Sam Snow is the Director of Coaching at US Youth Soccer and therefore the man tasked with educating America's soccer coaches.
In part one of this in-depth discussion, The Coaching Manual Editor Pavl Williams talks to Sam about how the culture of US sport presents challenges and opportunities for soccer.
Read on to learn why some coaches need to change their mindset if they're to develop better soccer players, and what is the biggest error parents and coaches make when thinking about youth soccer player development...
Pavl Williams: Traditionally US soccer's successes - especially for the women's national team - has been based primarily on physical strength, speed and athleticism. Yet in the US Soccer Federation's curriculum and on US Youth Soccer courses there's an emphasis on the psychological and the social aspects of soccer, as much as technique or tactics. Has it been difficult to develop coaches who view all aspects of the game as equally important?
Sam Snow: I think it's a bit of a challenge at first with some coaches for sure, because for some of them it's a change in mindset for them.
But you can start to win them over once you begin to work with them and give them the evidence and the information, as we do in a lot of our coaching courses, then say "Okay now we're going to go onto the field, we're going to actually do it". Then when we work in the right manner with real kids - like the kids they coach themselves - most of the coaches begin to come around because they see, "Wow it's really true, it really does work, it really is important".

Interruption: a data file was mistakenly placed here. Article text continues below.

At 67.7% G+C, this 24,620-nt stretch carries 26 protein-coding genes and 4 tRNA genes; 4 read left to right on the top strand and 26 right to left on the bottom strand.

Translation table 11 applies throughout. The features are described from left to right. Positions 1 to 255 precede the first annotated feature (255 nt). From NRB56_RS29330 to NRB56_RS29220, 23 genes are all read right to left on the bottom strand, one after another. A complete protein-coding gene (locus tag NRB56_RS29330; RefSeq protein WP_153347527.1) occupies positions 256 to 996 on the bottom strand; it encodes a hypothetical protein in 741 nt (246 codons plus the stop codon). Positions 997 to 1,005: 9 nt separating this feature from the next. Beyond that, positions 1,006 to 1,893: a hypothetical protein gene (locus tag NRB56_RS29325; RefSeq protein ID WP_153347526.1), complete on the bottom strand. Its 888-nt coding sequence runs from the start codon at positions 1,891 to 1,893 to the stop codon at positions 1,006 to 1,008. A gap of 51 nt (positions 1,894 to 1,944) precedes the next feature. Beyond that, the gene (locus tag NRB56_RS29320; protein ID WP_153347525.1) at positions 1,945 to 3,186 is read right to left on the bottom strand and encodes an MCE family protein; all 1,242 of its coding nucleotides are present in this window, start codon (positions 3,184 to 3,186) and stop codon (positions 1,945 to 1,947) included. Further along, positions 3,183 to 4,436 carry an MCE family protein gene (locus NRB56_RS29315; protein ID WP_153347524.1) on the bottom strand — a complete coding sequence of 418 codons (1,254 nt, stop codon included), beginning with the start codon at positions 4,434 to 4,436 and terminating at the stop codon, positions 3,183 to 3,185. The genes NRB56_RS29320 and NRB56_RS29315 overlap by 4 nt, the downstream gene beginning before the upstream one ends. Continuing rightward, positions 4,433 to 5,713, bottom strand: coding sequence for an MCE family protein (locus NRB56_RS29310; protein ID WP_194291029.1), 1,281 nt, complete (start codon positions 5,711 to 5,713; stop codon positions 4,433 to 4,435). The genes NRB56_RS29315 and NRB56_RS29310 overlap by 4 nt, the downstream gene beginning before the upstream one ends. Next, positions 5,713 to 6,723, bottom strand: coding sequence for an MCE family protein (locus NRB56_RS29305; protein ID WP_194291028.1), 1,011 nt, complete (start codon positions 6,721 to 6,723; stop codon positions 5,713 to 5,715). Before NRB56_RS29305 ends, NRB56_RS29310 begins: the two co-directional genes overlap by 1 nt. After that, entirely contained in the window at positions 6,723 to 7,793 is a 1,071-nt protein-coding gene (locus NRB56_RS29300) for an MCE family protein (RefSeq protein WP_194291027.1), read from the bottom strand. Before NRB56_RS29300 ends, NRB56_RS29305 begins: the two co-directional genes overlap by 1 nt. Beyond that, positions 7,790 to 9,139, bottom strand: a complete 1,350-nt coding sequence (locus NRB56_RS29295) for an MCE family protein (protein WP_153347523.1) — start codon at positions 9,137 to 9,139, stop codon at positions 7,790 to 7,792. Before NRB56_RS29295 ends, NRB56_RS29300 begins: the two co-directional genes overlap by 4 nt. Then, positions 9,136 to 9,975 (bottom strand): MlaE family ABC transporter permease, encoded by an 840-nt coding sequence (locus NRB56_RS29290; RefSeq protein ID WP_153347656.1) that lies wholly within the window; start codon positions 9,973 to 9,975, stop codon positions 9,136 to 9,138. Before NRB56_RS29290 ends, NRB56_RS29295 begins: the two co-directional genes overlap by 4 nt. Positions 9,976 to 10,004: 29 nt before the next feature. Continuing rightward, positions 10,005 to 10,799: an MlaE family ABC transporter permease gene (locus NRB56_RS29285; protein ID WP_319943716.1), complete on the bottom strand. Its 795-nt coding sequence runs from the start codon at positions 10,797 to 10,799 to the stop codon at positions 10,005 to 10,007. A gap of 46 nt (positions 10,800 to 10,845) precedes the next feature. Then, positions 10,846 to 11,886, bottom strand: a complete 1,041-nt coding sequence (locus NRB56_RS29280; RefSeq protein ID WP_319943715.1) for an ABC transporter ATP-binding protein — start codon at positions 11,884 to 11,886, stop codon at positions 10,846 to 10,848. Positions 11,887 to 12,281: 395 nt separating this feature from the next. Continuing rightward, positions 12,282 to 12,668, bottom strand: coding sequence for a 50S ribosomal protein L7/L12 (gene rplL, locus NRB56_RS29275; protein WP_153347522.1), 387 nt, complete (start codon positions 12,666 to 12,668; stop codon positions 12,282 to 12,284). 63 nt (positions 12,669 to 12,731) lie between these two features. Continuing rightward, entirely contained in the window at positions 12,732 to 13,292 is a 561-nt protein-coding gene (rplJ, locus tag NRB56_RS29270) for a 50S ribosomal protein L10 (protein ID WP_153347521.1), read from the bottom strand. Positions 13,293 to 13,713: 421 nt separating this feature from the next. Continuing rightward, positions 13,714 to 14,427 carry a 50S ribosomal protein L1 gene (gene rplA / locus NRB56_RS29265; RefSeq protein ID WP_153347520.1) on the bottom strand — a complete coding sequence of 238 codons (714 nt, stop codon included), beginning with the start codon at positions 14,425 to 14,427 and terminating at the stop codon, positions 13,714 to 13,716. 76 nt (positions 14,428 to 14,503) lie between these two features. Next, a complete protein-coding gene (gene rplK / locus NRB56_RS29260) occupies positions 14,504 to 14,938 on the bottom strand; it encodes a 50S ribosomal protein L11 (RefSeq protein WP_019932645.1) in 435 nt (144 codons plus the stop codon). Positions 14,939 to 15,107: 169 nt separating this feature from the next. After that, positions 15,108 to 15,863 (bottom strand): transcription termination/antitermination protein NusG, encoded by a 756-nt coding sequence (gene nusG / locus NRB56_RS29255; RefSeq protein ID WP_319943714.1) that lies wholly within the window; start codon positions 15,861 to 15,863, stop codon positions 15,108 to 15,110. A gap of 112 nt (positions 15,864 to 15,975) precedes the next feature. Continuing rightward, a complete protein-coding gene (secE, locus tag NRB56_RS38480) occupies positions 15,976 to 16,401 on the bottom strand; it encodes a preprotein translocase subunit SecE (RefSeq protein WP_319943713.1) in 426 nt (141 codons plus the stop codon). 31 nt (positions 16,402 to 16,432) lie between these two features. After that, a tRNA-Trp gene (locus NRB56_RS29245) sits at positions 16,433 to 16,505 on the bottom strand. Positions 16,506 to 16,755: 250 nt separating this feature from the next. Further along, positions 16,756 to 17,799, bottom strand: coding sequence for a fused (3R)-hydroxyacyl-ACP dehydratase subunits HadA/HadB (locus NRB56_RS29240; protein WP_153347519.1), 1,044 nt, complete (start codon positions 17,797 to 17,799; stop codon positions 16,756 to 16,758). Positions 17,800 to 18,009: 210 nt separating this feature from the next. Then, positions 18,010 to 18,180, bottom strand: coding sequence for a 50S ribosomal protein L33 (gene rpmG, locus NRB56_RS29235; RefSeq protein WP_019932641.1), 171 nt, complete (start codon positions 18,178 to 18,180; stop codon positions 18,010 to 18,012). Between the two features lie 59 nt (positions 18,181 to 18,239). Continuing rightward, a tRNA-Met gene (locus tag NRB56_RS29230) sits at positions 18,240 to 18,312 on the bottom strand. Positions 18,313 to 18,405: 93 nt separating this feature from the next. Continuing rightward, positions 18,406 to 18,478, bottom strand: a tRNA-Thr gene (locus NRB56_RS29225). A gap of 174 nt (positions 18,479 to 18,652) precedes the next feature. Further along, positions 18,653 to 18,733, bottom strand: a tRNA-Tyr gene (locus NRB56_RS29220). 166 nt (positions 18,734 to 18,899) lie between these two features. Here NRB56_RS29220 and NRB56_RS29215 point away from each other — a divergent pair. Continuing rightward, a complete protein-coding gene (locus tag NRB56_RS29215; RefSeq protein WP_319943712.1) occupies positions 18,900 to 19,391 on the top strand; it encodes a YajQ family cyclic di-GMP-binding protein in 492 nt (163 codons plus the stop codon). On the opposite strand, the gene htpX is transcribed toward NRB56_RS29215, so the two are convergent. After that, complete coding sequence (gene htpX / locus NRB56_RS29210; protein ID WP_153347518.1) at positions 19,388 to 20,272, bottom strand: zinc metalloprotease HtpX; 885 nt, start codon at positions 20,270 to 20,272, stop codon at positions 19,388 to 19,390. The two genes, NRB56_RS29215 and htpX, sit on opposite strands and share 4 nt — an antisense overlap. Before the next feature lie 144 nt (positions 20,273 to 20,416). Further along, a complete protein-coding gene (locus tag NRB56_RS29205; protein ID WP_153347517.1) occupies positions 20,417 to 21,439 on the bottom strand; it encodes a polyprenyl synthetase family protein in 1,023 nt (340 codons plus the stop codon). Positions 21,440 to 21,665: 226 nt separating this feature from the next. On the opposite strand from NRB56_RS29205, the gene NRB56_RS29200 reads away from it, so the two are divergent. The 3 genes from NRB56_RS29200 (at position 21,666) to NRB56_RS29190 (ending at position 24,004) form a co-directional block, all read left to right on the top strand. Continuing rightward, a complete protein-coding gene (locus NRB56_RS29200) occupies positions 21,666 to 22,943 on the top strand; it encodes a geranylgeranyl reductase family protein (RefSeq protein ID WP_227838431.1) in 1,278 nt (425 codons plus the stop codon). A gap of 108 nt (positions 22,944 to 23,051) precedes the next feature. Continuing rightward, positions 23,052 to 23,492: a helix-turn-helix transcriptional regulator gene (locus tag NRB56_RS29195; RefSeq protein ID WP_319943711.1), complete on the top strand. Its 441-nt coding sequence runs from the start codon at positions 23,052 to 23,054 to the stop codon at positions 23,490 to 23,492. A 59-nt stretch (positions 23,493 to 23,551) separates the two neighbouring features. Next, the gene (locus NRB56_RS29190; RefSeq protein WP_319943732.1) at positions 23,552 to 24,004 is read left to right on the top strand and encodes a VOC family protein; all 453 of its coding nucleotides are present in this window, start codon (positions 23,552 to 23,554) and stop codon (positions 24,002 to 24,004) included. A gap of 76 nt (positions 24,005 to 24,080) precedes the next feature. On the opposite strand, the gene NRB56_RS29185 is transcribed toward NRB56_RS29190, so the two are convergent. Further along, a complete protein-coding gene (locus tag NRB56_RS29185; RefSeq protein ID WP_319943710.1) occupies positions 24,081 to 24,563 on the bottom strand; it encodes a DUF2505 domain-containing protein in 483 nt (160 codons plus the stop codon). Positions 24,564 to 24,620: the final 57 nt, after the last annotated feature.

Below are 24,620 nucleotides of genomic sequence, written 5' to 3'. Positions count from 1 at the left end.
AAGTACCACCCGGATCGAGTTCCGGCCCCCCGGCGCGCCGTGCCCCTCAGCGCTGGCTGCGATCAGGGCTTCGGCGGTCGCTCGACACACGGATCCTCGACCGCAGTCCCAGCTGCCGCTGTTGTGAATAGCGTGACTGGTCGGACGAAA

There's obviously a lot of coaches that as soon as you begin to give them the information the light bulb goes on and they think to themselves, "Well of course that makes sense I just haven't thought of it that way before".
Soccer is more fun and, ultimately, better players are developed if sessions are less coach-centric and more player-centric.
PW: Where do you find some of the opposition you face comes from?
SS: In North America we've also got these other huge sports; ice hockey, football, basketball, baseball, in which the approach to coaching and the way that those games are played are very different to soccer. In those sports - by design - the coach is actually a part of the game, the contest. But we believe that soccer is more fun and, ultimately, better players are developed if sessions are less coach-centric and more player-centric.
That's a big change in mindset for a lot of us, especially for coaches whose models of how to coach sometimes come from other sports.
The same thing absolutely happens with a lot of parents too. So at the youth level the situation can be compounded by the expectations of the parents of the kids or by the board of directors. All based upon their exposure and experience in other sports and thinking "coaching is coaching" and it just automatically transfers.
For [US Youth Soccer] that means the educational process has to be deeper.
PW: So, what is one of the key pieces of information that you give to somebody who maybe cynical? Are there any anecdotes you tell, or piece of evidence you provide that proves especially effective at helping a coach alter their mindset?
Here's a piece that I try to get across to coaches and parents to begin to shift that mindset:
A lot of our parents think they're paying for the matches. No, you're paying for the lessons.
Think of your child in school. When your child goes to school, what do you want them to get exposed to the most? Examinations or lessons?